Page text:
12-month insurance cost, according to AAA Michigan*: $1,274. (Estimate. Rates may be higher or lower, depending on coverage, driving record.)

Paul:

Likes: Smooth, compliant ride. Plenty of power from V-6 engine. Electric motor is almost totally transparent to the customer. Very well-equipped. Familiar and easy to operate.

Dislikes: Pricey at $33,000. Our real-world mileage was lower than the revised EPA ratings. Electric power steering feels too vague. No outside temperature gauge. Rather not pay for the standard moonroof. Deck spoiler is superfluous.

Anita:

Likes: Five-star safety features, including standard stability control. Totally mainstream -- no extra buttons, levers or gadgets to operate. Very well-equipped. Power moonroof now standard. No direct competition until the new '07 Toyota Camry Hybrid arrives this fall. Navigation system was fairly easy to operate.

Dislikes: Hard to justify the price tag, especially when you compare it to conventional Accord. Despite a face-lift, unremarkable styling inside and out. Battery pack robs trunk space.

Link: http://info.detnews.com/autosconsumer/auto...ex.cfm?id=22157

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Thank God more people are saying it... it's relatively a pointless purchase in my opinion.

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Guest Josh

Everyone here has been pointing out how worthless they are from a cost savings standpointe since they were umm...introduced?

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The 2007 Malibu is supposed to get the hybrid Vue's powertrain. I can see that going over a lot better than the hybrid Accord if GM keeps the cost down.

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Kind of pointless, the hybrid. Just like all hybrids though. It is faster than the gasoline-only model, and comes with more features. I think it may be a worthwhile buy for some, considering around town driving should be even more comfortable, and less stops at the gas station. I would rather have a TL myself.

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The 2007 Malibu is supposed to get the hybrid Vue's powertrain.  I can see that going over a lot better than the hybrid Accord if GM keeps the cost down.

Is it really going to? Why did I think it was going to happen in 2008?

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How the hell did an accord get to base sticker at $33K??? This is honda right? Only 1 model below that? Are they going to match toyota and add another brand soon? The koreans are already eating Japan Inc's lunch.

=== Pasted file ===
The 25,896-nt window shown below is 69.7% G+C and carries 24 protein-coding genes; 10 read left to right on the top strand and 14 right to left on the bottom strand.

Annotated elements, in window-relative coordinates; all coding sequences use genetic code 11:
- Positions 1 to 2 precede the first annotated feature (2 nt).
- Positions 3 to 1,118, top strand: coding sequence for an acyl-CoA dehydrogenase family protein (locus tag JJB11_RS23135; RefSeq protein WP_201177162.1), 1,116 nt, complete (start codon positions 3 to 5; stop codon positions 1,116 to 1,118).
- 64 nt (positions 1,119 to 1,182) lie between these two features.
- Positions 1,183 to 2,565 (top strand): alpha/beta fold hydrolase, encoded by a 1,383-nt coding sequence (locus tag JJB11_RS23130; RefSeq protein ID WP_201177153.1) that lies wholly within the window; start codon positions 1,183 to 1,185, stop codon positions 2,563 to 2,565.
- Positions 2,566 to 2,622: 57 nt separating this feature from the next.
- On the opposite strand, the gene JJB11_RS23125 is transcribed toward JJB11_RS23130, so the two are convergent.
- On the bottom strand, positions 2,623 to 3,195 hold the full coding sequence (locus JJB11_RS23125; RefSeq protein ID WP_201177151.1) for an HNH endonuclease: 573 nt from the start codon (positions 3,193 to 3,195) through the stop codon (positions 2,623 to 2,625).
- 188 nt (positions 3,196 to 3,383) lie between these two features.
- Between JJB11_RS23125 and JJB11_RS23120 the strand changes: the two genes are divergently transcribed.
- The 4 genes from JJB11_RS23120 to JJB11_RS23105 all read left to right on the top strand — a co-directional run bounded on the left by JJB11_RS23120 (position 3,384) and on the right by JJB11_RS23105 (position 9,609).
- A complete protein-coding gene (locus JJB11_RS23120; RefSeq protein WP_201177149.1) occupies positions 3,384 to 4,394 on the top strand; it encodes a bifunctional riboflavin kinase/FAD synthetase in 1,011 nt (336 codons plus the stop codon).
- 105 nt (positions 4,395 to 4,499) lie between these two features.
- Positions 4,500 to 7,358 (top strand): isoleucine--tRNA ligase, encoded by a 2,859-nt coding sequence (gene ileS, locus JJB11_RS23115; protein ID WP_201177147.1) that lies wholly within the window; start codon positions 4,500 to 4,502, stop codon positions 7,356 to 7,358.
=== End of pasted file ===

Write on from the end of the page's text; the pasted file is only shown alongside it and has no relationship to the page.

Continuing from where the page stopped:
>>"It is faster than the gasoline-only model, and comes with more features."<<

A spoiler is a chunk of functionless plastic; hardly a 'feature'.

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"Performance hybrid" is an oxymoron. The price and mileage doesn't justify the small horsepower boost over the regular Accord. And the fact that the Accord Hybrid has worse emissions than a V6 gas Explorer is kind of pathetic. So much for green and clean.

People don't buy hybrids for performance, which is why the Prius outsells the Civic and Accord hybrids by a huge margin. I predict the RX400h and Highlander hybrids will see the same dismal sales as the Accord because once again, they focused on horsepower instead of fuel savings.

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They are only now pointing out the uselessness of hybrids, because the domestic automakers are about to come out with theirs.....and that's only due to all of the pressure of the media claiming that the domestics were so far behind the Japanese.

So the domestic hybrids will come out, and they will instantly be ripped for not creating out of this world fuel economy.....and again will be criticized for being behind Japan in this almost worthless technology.

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Interesting, 23.5 average and 31 on a short highway stretch. Now lets see I can get an Impala LT for about 10K off that insane figure, that does have an outside temp indicator, Onstar, moonroof, ABS and traction control and superior styling. And in my tests gets 25 plus combined mileage and 31 plus on the highway! The Accord Hybrid is the perfect car for lemmings.